War’s Favourite Child: Hunger

War translates into hunger. This is evident from the data we possess and which FAO reminds us of annually. The combination of hunger and food insecurity is not based only on the impossibility of food to travel and reach supply distribution points (markets, supermarkets and shops) but also on the difficulty for farmers to carry out their work. Farmers often practice what is called family farming. Family farms represent 90% of world farms with a contribution to world food needs of around 80%. In fact, they represents a determining factor for global food security as well as for the protection of the environment. However, despite this key role, most of these farming families are poor and often food insecure.

FAO data tells us that food insecurity or food crises are not accidental. There are specific responsibilities: hunger comes first of all with wars. Whether they are preventive or defensive conflicts, whether they are self-styled humanitarian missions, brutal settling of scores or instead power operations tout court: for those who remain involved in the fighting or affected by the consequences, it does not matter. It does not matter to the 17 million Yemenis, the nearly nine million Nigerians, the 7.7 million Congolese, the 7.6 million Afghans, the 6.5 million Syrians and so on, passing from South Sudan to Somalia, all ‘Iraq and Ukraine today. It is the account of those who, again in the neutralized language of official documents, are victim to “food insecurity” for reasons linked to wars. Hungry for the choices of others, in simpler words. In 2020, 155 million people were in acute food insecurity, 20 million more than in 2019. Sub-Saharan Africa and South Asia are the regions with the highest levels of hunger in the world. The combined effect of armed conflicts, the COVID pandemic and climate change risks, in fact, to pulverize all the albeit slow progress made in recent years, with gloomy forecasts for the future. This is the picture drawn by the Cesvi Foundation in the 16th Italian edition of the Global Hunger Index.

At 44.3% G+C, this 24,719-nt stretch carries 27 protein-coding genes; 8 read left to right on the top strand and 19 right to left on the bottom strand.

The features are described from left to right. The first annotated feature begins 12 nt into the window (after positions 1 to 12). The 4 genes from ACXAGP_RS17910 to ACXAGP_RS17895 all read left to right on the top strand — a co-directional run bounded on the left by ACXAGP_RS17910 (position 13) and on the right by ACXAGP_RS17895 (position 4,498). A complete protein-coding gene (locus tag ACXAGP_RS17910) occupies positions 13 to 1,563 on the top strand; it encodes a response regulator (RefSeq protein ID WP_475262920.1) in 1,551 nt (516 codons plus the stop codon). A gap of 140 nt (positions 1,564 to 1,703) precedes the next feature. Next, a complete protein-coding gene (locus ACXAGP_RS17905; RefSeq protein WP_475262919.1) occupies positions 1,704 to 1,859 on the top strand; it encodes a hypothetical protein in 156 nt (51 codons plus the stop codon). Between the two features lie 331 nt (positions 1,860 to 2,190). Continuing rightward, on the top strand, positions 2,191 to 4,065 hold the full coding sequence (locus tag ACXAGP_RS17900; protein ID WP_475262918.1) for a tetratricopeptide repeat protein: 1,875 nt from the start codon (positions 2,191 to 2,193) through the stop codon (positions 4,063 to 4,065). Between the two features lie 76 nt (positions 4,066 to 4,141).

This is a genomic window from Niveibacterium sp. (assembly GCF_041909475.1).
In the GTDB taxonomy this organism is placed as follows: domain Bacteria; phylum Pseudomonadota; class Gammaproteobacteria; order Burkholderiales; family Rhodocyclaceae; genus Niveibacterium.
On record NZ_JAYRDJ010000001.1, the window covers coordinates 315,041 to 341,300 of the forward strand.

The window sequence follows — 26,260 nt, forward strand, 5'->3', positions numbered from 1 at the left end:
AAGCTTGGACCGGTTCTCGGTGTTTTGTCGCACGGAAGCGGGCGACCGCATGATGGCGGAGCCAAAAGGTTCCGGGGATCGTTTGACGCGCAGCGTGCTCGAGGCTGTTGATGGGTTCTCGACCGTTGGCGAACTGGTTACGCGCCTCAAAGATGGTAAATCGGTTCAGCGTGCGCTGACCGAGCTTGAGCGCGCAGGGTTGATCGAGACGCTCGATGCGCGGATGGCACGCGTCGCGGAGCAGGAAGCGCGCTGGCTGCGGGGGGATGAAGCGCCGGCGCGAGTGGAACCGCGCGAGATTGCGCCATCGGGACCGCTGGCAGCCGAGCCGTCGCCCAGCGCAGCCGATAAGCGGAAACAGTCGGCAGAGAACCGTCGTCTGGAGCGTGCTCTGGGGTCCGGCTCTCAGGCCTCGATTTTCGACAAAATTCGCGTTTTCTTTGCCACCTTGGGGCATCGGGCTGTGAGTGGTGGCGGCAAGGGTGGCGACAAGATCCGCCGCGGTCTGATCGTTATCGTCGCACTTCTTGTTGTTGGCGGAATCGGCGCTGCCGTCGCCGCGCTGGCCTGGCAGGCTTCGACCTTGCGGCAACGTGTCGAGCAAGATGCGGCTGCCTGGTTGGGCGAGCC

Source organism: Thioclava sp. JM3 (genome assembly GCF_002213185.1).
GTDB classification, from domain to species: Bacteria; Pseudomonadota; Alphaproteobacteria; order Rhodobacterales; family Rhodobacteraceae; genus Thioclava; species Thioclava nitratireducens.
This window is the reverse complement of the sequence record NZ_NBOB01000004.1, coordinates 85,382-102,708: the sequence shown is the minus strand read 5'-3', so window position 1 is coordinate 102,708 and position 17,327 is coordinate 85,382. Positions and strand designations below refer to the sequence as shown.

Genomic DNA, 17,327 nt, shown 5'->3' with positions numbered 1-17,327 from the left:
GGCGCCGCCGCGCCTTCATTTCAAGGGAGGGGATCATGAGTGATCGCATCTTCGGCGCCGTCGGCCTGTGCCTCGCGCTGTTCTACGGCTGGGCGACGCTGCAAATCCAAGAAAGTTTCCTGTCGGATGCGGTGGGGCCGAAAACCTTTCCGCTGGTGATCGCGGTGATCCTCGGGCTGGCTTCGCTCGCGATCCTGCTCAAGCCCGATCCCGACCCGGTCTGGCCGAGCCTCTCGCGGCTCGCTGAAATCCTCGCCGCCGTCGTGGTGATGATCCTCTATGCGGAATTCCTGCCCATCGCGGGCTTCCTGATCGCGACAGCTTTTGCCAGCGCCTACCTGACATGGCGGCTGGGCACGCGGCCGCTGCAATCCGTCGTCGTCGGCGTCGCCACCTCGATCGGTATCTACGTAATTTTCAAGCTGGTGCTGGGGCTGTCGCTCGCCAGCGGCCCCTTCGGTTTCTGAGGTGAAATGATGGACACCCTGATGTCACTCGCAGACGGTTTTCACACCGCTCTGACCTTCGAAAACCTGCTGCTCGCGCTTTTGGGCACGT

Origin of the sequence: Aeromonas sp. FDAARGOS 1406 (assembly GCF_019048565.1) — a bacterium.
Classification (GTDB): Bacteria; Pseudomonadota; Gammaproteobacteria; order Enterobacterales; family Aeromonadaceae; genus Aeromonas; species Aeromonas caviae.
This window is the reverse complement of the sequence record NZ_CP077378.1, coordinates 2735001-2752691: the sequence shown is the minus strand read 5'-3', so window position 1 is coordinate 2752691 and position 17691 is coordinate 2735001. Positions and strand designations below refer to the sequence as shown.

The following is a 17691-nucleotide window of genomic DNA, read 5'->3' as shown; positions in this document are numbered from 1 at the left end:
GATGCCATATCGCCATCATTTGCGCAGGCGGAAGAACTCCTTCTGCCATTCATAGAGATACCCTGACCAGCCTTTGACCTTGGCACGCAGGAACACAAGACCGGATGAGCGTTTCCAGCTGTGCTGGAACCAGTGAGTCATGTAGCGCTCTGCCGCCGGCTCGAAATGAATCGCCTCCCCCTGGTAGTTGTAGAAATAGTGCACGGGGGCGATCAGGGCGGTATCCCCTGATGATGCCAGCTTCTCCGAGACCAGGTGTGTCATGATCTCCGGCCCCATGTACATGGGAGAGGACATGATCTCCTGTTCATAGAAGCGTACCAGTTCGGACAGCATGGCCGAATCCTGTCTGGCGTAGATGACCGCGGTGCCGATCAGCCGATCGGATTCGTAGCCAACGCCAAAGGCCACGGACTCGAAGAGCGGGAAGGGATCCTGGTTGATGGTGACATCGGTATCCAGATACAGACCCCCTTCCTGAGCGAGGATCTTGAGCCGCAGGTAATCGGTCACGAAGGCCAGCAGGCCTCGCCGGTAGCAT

In light of all this, with the planet shaken by new winds of war, we want to remark the nature of farmers markets as places where community, caring and cultural exchange comes first. They not only help building food autonomy for peoples, away from agro-industry speculations, with a smile of farmers and consumers who know each other, but help protecting the environment of which the farmers are custodians.

The World Farmers Markets Coalition is international and promotes friendship and collaboration between peoples. Hence, once again the fate of the world is entrusted to food. Food is a bearer of values. Food can lead to war when it is the subject of a struggle for resources. Food is peace if it is shared in the “banquet of peoples.”

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